Only 13 days until Halloween! Boy has this month flown by. I am entering the final week of my term, which means of course I am often hunched over my computer, fervently writing term papers while wondering what fresh hell awaits me at work (the holidays are notoriously chaotic and stressful, usually starting mid October and not ramping down until well after New Years). Lately, I’ve been trying to immerse myself in things I really like doing and people I really dig because keeping one’s spirits up as a social worker is impossible without a little self-care! This weekend was supposed to be the storm of the century here in Washington but I didn’t let that stop me from living my weekend dreams (also the storm ended up being a little sideways rain for maybe 30 minutes). Michael and I took the kids to the pumpkin patch for some donuts, cider, and of course pumpkins that outweighed the kids by at least 10 lbs. We took our enormous pumpkins back to my house where the boys created some seriously creative Jack-O-Lanterns. I got a gallon bags worth of pumpkin seeds (yum!). We headed over to our favorite pizza joint for dinner before dropping Michael off at the train station (where he would spend the next three hours after his train was delayed).
Sunday Michael and I had a pretty full day of horror. After doing some homework (lesson plans for him, term paper for me, hashtagpowercouple) we decided to watch a movie on our October movie challenge list (which we are failing miserably at). We watched Witching and Bitching, and HOOOOO BOY it was bad. And not in the hilariously bad kind of way, a rage stroke bad sort of way. After this atrocity of a movie, we went to Shriek and watched the soothing balm that is The Invitation.
So for this post, I want to talk about these two films through a feminist lense. We had all kinds of amazing conversations last night at Shriek about The Invitation and it really highlighted what a piece of misogynist trash Witching and Bitching was.
LIGHT SPOILERS FOR WITCHING AND BITCHING, BECAUSE FUCK THAT MOVIE
Witching and Bitching is a Spanish movie about some nasty, misogynistic bank robbers who stumble across a coven and have to escape so they won’t be eaten. No lie, Michael and I had some really high hopes for this movie; the first 30 minutes or so we meet a cast of men who hate women, and have no trouble saying as much. Their hatred of women is cartoonish, like a caricature of an MRA keyboard warrior*. Everyone from the main protagonists, to the cab driver, to the police hate women equally. We thought surely, SURELY, this movie knows how fucking stupid it’s male characters sound and that the audience (of the variety who believe women are people) is laughing at the expense of these bitter man-babies. I mean, one man brings his CHILD to a pawn shop robbery then laments about how unfair the family courts are because he didn’t get joint custody. How can the filmmakers not see the irony in that? It could have been comic gold. But instead, the filmmakers decided to turn these mens’ perceptions about the world into reality; the women of the film are shrill, unreasonable, basically the straw-man feminist MRA’s complain about. The finale of the film sees our “heroes” escape the clutches of these evil witches, complete with the one hot witch who has seen the error of her ways and becomes a respectable housewife. No, I am not kidding. Not only is the plot deeply sexist, but the writing is terrible (like they had no idea how to move the plot along so just came up with increasingly random shit), the acting is atrocious, and the directing is shit. It’s kills my soul to think I heard at one point this was a good movie. Take it back, Netflix.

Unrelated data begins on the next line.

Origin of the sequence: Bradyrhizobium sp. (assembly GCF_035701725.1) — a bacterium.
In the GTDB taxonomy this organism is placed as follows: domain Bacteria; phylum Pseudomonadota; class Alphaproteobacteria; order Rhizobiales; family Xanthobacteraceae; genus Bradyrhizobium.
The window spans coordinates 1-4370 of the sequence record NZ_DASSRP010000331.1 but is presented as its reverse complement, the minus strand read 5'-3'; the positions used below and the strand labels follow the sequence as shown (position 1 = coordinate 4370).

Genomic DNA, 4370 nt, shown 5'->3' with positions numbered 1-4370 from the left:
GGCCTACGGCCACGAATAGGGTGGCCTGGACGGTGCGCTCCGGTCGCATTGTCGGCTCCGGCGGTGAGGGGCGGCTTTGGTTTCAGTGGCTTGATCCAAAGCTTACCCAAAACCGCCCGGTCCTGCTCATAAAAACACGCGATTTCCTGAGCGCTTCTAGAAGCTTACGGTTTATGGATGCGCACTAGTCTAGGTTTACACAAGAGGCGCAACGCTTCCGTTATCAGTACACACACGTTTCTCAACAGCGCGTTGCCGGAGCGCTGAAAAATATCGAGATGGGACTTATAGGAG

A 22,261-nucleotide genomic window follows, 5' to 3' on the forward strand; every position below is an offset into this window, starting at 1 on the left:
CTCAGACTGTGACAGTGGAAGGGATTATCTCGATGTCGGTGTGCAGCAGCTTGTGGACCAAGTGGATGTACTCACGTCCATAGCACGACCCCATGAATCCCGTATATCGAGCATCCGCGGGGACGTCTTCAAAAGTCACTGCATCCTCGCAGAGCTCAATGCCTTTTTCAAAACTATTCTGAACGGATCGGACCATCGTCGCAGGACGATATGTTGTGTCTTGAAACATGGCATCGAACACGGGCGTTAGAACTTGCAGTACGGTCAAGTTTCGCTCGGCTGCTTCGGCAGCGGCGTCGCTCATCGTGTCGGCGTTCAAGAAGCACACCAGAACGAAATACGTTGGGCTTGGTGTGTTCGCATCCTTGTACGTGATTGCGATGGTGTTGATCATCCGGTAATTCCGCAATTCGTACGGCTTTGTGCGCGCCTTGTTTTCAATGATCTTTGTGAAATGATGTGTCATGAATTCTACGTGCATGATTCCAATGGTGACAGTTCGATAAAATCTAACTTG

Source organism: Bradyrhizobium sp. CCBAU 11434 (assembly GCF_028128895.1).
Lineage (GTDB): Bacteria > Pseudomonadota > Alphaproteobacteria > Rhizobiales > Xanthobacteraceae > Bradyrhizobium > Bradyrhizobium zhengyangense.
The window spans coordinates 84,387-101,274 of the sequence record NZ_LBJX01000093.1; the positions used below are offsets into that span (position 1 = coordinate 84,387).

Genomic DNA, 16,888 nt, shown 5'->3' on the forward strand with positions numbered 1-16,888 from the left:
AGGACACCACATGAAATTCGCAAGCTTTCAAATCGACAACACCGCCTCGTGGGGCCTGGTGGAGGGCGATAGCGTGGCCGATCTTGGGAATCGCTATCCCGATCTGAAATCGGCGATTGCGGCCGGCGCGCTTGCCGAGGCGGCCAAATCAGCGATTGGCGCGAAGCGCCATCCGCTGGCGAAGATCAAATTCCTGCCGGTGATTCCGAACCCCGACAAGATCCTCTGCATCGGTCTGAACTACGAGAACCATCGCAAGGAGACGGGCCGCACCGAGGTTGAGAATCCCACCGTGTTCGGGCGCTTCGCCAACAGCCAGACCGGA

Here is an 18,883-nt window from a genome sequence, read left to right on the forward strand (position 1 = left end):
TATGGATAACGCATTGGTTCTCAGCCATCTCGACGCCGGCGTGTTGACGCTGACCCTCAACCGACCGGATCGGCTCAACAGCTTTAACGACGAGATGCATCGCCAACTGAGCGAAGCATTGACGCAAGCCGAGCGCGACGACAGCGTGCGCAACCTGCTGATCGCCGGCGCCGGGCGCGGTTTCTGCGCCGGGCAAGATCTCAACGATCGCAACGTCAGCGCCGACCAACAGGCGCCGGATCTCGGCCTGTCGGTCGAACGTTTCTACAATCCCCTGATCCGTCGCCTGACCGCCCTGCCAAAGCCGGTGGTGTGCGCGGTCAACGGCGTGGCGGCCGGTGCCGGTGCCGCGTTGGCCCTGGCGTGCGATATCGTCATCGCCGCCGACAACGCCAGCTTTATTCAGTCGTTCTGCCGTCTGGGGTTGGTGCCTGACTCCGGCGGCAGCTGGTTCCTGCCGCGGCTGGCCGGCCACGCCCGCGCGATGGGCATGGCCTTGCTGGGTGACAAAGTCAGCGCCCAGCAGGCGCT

In contrast to this complete shit show, The Invitation is an incredibly tense, well-written, acted, and directed movie that doesn’t need to rely on tropes to scare. Women, minorities, and queer folks are all represented and hey, we get to see them as human beings. What a concept. I love that the main protagonist is a man who has characteristics of many female characters (more outwardly grieving, being comforted by others, ect). I love that there’s no cattiness between the female characters. I love that women are shown as complicated, flawed people and not two dimensional shrews, hell-bent on ruining men’s lives. I love that the women, POC, and queer characters are more than props, they’re three-dimensional, real-life people. There are so many layers to this film; how we ignore our instincts for the sake of politeness, what grief can do to people, and what PTSD looks like. It explores consent, corrosion, and painful adjustments to new roles. It will blow you out of the water with sound design and brilliant visuals. The ending is almost a cathartic release after and hour and some change of white-knuckle interactions. It’s amazing. And directed by a woman, Karyn Kusama, which may have a little something to do with why it treats non-straight, white, men like people (not that all women see other women as people, but it really helps to have women telling some stories) I don’t want to spoil it because it really deserves to be enjoyed in person. It’s also on Netflix. Go watch it.
*For those fortunate enough to not know what and MRA is, see here.